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Bookseller spotlight: Meera Govil from Eltham Bookshop
Posted 25.11.2020

Bookseller spotlight: Meera Govil from Eltham Bookshop

What’s the first book that you remember having an impact on you?

I grew up in Northern India and spent many humid hot summers in my maternal grandfather’s house where I read and re-read several volumes of very finely printed The Ramayana translated by R K Narayan into English. It is a mythic book-epic in scale and regarded as scripture. Mostly it is sung but what I read was a beautifully rendered prose version which is impossible to find now in its entirety. I remember being completely fascinated with what lay within the folds of the books - the tales of heroes and heroines endowed with magical powers, scenes of blazing battles, verdant, lush forests, islands far away, cruel step mothers, a villain with ten heads, brave birds, monkeys. It was superb fantasy and yet connected to the lives around me. I learnt very quickly that when I grew up I would not be bound by what the book was trying to tell-that women have a prescribed role in society. I am sure Valmiki who wrote it in the 4th century BC would be very distraught if he knew one reader of his story was going to go her own way - still loving her family and caring for birds, bees, flowers and creatures.

Who were some of your favourite authors as a child?

We grew up without any bestseller lists and with mostly complete freedom to choose what we wanted to read from the school library. I know I wanted always to start from A and work my way through to Z authors on the library shelves It was an incredible mix of James Bigglesworth of the Biggles series fame; Enid Blyton and her entire repertoire-each birthday I was given one precious hardback of Secret Seven and the rest I scavanged from the school library; all the Archies, Superman and Phantom comics I could lay my hand on; Perry Mason with detective stories that featured secretaries in red stilettos and sharp nails, Charles Dickens and his tales of terrible poverty in Oliver Twist, Thomas Hardy and his exceedingly romantic novels; George Elliot; Emily Bronte, whose Wuthering Heights just engulfed me with dark, gothic feelings; Mahatma Gandhi with his The Story of My Experiments with Truth and Jawaharlal Nehru and his Letters to My Daughter. I have to tell you that I still have my very first book given to me as a prize when I was seven by my school which featured the flora and fauna of Australia. Any wonder that I am here?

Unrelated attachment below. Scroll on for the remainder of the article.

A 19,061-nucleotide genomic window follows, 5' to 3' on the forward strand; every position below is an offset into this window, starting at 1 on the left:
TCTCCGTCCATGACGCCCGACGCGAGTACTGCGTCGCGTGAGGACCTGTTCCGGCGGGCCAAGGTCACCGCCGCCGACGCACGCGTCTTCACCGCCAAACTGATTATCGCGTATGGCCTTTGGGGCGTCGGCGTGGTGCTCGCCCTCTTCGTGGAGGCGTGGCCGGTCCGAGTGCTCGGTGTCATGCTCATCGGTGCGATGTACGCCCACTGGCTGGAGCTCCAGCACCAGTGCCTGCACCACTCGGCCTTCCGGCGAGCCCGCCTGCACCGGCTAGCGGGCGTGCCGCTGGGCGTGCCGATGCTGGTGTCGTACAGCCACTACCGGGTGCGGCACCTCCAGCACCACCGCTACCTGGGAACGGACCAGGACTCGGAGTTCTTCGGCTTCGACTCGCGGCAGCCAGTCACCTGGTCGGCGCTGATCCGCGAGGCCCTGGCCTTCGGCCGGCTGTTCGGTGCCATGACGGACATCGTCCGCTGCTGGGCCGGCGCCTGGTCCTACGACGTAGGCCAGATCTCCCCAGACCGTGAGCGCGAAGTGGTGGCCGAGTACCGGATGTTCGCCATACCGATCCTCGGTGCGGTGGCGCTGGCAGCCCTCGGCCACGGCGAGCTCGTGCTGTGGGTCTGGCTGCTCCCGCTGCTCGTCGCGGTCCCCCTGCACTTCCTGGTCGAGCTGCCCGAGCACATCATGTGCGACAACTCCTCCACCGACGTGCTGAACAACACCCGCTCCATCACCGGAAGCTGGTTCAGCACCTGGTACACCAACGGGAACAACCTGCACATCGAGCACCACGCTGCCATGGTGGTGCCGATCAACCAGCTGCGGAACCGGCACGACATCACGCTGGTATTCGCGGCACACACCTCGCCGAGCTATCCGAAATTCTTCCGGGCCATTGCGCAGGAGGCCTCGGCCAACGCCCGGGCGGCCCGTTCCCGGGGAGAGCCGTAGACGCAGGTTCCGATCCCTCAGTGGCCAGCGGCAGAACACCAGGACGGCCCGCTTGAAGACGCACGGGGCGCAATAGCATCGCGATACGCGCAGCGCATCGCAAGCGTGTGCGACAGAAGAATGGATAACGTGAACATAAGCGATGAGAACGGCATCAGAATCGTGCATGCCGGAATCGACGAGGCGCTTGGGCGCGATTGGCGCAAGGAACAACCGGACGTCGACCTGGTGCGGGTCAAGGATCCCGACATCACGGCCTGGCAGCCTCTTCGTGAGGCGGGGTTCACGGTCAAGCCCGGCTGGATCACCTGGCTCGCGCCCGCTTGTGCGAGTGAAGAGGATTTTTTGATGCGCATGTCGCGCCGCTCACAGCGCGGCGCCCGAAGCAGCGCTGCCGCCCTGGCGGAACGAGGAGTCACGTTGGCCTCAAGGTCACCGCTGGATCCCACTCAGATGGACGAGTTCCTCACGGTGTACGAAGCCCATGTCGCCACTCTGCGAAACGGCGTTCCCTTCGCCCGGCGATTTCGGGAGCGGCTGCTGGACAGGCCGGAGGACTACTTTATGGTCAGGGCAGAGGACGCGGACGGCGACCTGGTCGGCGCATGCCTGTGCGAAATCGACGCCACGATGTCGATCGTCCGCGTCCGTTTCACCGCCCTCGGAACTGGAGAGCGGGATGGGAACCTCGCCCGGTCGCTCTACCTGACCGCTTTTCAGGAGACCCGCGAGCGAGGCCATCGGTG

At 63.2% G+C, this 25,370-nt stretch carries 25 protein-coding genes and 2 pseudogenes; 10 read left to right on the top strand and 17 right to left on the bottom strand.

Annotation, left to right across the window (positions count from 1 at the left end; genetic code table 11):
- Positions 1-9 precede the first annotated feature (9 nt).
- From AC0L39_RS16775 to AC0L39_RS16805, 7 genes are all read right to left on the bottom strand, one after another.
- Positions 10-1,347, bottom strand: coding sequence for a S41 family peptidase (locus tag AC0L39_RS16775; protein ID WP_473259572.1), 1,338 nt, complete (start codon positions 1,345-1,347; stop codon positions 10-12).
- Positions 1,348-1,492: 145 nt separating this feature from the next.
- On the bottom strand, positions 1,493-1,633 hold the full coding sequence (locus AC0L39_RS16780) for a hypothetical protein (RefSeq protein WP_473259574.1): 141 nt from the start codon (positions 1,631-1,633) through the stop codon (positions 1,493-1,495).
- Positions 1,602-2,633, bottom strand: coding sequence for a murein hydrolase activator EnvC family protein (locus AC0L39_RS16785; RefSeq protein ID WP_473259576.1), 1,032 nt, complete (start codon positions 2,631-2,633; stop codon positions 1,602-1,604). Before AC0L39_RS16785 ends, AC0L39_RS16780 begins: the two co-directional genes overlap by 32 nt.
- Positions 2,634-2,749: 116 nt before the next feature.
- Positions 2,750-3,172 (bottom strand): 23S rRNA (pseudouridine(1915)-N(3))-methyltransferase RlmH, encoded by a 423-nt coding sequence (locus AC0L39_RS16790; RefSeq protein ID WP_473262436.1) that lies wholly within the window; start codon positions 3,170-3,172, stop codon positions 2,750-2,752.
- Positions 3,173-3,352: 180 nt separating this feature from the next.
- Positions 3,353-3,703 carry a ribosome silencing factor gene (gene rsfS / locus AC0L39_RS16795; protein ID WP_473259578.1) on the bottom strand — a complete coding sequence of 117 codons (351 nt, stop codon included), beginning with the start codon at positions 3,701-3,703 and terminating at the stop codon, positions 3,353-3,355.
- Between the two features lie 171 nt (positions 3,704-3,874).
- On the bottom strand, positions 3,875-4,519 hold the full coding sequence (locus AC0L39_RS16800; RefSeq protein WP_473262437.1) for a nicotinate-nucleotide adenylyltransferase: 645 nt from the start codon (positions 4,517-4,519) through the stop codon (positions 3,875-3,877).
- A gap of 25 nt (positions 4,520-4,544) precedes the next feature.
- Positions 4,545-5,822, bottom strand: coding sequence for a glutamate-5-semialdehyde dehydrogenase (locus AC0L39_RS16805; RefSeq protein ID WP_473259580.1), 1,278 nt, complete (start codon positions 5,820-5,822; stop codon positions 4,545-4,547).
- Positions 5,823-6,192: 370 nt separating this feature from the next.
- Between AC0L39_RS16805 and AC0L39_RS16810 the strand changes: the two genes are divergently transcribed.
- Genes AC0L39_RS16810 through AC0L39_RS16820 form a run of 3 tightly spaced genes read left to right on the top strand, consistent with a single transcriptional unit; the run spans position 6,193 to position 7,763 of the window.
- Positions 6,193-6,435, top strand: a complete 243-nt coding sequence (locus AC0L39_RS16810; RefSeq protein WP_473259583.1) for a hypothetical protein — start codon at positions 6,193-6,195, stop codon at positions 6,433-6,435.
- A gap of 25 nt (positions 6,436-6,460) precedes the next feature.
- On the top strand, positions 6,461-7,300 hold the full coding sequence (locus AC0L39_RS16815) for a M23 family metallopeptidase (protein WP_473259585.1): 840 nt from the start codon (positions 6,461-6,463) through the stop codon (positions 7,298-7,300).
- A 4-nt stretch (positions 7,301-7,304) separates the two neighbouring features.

How long have you been working at your bookstore? Can you tell us about the store and the community it serves?

This is going to be a very long story and certainly not Insta or blog size. I set up the bookshop 23 years ago and apart from four to six weeks of annual holidays I have worked at the bookshop every single day. The bookshop is hugely blessed by being surrounded by a very responsive, curious highly intelligent community that has spurred us on through many a roller coaster times, including present times. The bookshop prides itself on an eclectic array of superbly curated stock. We are fiercely independent in what we choose to stock and our bestsellers are often not reflected in the published bestseller. We take a lot of joy in finding just the right book for each customer.

What drew to you becoming a bookseller?

I always know I was going to be one. As a child I found a large bookshop next to my father’s business where I would escape and sit on the floor ‘reading’ all the large coffee table books and just inhaling in the smell of ink and covers and wooden shelves, travelling to lands and ideas I was yet to discover. It took me 44 years since that time to set up my own bookshop which stocks some coffee table book but many many books in more portable sizes on recycled wooden shelves. I now see some other children like myself sitting on the carpet doing exactly what I was doing 64 years ago.